Unconventional College, Conventional Problems

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Berea College has always been a little unconventional. A small school (1,514) in central Kentucky, it was the first coeducational, racially integrated school in the American south. Berea doesn’t charge tuition and all students are required to 10 hours a week in service jobs on campus. Now Berea President Larry Shinn is trying to change some things at his school. According to an article by Jack Stripling in Inside Higher Ed:

Larry Shinn has found the last year to be the most contentious, challenging, and potentially transformative. While grappling with budget deficits, Shinn has fended off student critics who say he makes too much money and taken shots from faculty members for a controversial plan that would dismantle existing departments.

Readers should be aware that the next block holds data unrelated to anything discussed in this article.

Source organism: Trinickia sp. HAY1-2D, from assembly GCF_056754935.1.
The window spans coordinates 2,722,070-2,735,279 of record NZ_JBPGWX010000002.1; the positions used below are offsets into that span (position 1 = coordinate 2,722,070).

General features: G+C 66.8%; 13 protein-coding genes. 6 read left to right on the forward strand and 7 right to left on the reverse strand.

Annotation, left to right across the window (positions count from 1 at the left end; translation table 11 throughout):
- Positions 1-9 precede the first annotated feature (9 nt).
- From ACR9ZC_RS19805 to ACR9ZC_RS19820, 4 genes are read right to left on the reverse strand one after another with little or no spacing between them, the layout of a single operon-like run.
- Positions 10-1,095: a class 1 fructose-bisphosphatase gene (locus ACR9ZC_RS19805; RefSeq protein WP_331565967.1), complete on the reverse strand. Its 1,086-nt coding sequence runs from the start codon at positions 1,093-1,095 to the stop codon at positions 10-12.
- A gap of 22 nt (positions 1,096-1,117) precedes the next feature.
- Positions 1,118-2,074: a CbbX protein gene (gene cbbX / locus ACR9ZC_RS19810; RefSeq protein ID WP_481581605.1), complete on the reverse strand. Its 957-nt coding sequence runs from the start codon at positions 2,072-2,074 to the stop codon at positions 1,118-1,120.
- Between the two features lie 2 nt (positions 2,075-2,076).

Berea, like many other American colleges, has funding troubles as a result of the recession. But there’s no easy solution to this problem. According to the article:

…Berea is ahead of the curve when confronting the need for a new model, in large part because the college has no other choice. Berea is tuition-free for all students, and maintaining its mission to serve a low-income Appalachian population with free classes presents challenges. Without the option of raising tuition, addressing a budget shortfall of $2.7 million, or 7 percent, as Berea must now do, is no easy task.

Shinn created a planning group, which spent nine months to finding ways to cut the budget. The most controversial part of the proposal involved dramatically cutting and consolidating the school’s academic departments. Berea has 27 academic units. The report recommended retaining only six or eight or them.

Faculty, staff, and students criticize Shinn for the oppressive way he’s gone about this process, and for the way he’s kept outside media closed out of the process. But finding 2.7 million is very, very hard. What Berea demonstrates, however, is that there’s always a way to do it without raising tuition.

Daniel Luzer

Daniel Luzer is the news editor at Governing Magazine and former web editor of the Washington Monthly. Find him on Twitter: @Daniel_Luzer